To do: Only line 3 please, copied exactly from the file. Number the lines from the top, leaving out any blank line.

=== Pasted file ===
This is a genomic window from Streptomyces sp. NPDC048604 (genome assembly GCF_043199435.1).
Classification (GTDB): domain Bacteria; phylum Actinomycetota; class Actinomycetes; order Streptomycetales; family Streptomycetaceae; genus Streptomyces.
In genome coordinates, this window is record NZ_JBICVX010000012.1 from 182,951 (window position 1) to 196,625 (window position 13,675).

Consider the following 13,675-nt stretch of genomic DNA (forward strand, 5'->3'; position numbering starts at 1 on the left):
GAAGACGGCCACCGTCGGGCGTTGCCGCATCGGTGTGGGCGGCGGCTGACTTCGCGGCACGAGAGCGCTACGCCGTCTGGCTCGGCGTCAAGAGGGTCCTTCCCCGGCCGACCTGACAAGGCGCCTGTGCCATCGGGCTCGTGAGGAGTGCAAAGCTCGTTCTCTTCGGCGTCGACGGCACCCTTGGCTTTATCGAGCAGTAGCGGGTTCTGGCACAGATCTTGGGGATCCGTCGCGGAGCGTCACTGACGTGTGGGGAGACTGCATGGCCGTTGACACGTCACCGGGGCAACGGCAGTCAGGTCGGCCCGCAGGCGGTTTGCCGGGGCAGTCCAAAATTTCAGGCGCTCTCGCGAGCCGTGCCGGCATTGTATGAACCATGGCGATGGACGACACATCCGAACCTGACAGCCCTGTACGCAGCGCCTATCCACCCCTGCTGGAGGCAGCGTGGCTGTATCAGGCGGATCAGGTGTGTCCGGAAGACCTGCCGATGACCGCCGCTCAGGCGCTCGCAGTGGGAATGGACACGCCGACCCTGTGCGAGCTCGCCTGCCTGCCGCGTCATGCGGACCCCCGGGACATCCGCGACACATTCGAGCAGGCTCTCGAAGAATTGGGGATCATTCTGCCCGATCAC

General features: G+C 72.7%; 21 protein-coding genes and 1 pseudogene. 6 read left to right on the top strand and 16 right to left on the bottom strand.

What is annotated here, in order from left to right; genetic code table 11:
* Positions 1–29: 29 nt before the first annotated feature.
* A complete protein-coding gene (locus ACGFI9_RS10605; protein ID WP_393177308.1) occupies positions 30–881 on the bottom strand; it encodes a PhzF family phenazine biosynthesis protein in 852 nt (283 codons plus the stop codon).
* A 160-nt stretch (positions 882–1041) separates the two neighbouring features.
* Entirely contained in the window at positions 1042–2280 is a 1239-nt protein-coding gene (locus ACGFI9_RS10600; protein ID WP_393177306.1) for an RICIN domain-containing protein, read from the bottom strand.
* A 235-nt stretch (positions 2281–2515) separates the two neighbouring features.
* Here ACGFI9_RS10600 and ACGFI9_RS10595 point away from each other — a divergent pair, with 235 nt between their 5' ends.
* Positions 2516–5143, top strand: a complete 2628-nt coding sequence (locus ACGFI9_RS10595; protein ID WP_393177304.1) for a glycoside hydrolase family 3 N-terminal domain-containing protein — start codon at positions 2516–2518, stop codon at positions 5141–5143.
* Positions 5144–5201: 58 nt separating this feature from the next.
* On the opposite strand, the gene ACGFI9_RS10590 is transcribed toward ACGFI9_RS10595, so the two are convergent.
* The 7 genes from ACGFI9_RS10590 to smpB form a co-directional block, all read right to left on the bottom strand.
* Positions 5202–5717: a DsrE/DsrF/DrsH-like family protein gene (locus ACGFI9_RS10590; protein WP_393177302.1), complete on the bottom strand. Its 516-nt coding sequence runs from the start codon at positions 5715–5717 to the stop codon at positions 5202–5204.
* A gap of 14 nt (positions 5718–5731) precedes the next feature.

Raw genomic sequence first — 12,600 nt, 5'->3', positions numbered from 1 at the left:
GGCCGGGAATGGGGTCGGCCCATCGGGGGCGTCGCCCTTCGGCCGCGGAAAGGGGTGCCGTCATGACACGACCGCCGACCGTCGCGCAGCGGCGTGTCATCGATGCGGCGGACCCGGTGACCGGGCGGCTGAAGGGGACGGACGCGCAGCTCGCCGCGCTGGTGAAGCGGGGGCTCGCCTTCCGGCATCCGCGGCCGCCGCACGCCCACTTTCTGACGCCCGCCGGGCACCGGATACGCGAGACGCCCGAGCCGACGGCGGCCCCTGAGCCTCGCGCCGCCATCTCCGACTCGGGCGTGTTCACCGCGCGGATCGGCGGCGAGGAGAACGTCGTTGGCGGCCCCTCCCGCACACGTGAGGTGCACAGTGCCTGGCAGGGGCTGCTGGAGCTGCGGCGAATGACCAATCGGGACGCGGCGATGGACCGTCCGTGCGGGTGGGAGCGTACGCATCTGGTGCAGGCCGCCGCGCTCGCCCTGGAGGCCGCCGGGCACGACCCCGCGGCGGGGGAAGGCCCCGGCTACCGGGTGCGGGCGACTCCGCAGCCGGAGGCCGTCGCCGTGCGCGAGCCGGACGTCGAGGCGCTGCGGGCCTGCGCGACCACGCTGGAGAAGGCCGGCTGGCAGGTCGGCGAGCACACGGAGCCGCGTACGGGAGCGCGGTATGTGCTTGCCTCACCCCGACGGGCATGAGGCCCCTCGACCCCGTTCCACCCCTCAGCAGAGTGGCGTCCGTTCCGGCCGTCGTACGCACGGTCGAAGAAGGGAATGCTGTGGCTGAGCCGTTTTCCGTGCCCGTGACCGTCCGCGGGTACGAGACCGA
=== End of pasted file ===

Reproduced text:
In genome coordinates, this window is record NZ_JBICVX010000012.1 from 182,951 (window position 1) to 196,625 (window position 13,675).